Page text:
The Washington Post is reporting new revelations about how the National Security Agency uses its vast global surveillance capabilities to assist the CIA in its controversial worldwide drone assassination program.
To be more accurate, however, the Post is only releasing information deemed non-threatening to what it describes as "ongoing operations" and "national security," based on the guidance of the U.S. government itself.
The newspaper admits that it is "withholding many details [...] at the request of U.S. intelligence officials" and that the documents discussed in their redacted coverage may, in fact, "bolster the agency’s case that its resources are focused on fighting terrorism and supporting U.S. operations overseas."
It has long been suspected that the NSA has played a key role in the CIA's overseas drone operations and President Obama's so-called "kill list" program, but the documents reviewed by the Post are the first to confirm that role with internal documents.
The NSA files, provided to the Post by whistleblower Edward Snowden, explain how the NSA leveraged its large budget and technical capabilities to help the CIA pinpoint a man, Hassan Ghul, they claimed to be a major figure within al-Qaeda believed to be in the tribal areas of western Pakistan in 2012.
According to the report:
The documents do not explain how the Ghul e-mail was obtained or whether it was intercepted using legal authorities that have emerged as a source of controversy in recent months and enable the NSA to compel technology giants including Microsoft and Google to turn over information about their users. Nor is there a reference to another NSA program facing scrutiny after Snowden’s leaks, its metadata collection of numbers dialed by nearly every person in the United States.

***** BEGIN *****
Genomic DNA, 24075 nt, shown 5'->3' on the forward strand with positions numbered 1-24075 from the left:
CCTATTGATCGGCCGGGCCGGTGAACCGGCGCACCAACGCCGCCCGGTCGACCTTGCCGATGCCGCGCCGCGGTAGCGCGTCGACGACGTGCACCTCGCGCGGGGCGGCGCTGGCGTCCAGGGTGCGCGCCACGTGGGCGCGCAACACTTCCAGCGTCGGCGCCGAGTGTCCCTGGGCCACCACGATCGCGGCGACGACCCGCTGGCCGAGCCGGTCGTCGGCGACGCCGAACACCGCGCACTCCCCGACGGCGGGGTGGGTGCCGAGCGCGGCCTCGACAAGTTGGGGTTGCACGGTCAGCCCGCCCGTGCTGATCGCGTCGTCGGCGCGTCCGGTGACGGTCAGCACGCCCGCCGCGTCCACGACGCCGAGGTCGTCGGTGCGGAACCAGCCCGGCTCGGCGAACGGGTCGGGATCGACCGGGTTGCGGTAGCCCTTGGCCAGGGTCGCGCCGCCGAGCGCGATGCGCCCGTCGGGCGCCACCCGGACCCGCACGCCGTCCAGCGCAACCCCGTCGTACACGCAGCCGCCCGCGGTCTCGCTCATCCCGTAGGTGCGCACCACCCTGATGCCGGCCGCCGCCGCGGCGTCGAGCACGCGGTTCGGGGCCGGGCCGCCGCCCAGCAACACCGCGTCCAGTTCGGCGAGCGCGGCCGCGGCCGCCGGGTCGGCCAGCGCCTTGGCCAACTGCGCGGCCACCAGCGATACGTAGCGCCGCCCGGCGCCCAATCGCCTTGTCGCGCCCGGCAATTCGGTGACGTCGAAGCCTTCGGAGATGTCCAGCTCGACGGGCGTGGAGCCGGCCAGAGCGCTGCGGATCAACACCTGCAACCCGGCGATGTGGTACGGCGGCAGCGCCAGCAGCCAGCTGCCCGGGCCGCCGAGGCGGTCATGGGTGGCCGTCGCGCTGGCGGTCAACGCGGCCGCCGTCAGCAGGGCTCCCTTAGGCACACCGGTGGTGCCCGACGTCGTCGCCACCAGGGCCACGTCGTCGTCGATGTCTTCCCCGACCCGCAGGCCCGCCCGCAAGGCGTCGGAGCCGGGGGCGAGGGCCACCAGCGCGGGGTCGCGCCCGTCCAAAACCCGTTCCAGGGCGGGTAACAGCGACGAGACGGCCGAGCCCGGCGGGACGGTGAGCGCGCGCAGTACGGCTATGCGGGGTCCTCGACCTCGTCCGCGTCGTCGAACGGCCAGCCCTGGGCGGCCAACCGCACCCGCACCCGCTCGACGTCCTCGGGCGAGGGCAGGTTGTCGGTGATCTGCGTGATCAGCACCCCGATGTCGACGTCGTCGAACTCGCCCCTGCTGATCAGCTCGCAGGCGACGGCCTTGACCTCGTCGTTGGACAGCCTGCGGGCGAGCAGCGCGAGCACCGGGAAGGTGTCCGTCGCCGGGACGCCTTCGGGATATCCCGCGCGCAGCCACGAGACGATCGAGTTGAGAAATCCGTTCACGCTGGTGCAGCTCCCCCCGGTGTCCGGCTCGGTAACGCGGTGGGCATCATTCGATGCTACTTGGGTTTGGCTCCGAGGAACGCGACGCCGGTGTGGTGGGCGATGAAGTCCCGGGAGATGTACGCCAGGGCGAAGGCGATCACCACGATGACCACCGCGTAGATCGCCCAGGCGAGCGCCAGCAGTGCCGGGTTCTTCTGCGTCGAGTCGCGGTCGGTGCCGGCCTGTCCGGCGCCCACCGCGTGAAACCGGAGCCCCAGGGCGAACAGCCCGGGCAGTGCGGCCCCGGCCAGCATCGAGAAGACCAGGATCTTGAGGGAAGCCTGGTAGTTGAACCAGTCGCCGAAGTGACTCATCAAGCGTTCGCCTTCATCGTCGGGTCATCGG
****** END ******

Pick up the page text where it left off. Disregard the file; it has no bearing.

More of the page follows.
To the contrary, the records indicate that the agency depends heavily on highly targeted network penetrations to gather information that wouldn’t otherwise be trapped in surveillance nets that it has set at key Internet gateways.
The new documents are self-congratulatory in tone, drafted to tout the NSA’s counterterrorism capabilities. One is titled “CT MAC Hassan Gul Success.” The files make no mention of other agencies’ roles in a drone program that escalated dramatically in 2009 and 2010 before tapering off in recent years.
Even so, former CIA officials said the files are an accurate reflection of the NSA’s contribution to finding targets in a campaign that has killed more than 3,000 people, including thousands of alleged militants and hundreds of civilians, in Pakistan, according to independent surveys. The officials said the agency has assigned senior analysts to the CIA’s Counterterrorism Center, and deployed others to work alongside CIA counterparts at almost every major U.S. embassy or military base overseas.
According to the Bureau of Investigation Journalism's most recent estimate, between 407 and 926 innocent people have been killed by U.S. drones in Pakistan since 2004, with as many 200 children among the dead.